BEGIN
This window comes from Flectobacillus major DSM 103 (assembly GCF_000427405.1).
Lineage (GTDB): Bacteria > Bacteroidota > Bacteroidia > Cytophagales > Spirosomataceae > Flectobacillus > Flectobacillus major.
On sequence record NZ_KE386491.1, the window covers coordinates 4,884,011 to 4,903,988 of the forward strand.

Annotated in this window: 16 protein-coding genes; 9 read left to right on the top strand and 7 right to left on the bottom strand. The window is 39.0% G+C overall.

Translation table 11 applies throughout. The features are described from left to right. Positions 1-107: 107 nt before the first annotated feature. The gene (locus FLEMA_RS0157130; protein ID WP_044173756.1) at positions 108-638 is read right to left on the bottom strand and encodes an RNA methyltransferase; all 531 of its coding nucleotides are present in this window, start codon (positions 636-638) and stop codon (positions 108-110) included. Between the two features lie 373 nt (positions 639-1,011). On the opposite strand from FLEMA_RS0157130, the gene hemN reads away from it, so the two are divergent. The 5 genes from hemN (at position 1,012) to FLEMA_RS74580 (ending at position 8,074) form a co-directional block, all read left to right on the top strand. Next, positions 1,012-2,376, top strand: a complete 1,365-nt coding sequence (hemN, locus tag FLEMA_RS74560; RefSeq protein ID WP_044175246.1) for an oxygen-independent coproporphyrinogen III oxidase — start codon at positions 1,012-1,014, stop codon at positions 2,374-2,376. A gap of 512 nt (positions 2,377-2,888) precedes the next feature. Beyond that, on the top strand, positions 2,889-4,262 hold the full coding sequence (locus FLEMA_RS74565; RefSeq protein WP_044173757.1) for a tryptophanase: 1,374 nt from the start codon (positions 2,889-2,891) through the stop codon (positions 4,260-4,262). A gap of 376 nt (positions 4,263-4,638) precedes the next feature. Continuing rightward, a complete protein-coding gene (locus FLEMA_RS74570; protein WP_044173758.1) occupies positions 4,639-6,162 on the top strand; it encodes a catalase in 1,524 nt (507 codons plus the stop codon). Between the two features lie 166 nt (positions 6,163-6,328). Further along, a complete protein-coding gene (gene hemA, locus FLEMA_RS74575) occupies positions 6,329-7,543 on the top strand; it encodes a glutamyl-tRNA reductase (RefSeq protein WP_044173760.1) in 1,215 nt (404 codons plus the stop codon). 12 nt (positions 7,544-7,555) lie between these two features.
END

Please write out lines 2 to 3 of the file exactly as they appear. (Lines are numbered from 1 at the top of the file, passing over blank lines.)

Lineage (GTDB): Bacteria > Bacteroidota > Bacteroidia > Cytophagales > Spirosomataceae > Flectobacillus > Flectobacillus major.
On sequence record NZ_KE386491.1, the window covers coordinates 4,884,011 to 4,903,988 of the forward strand.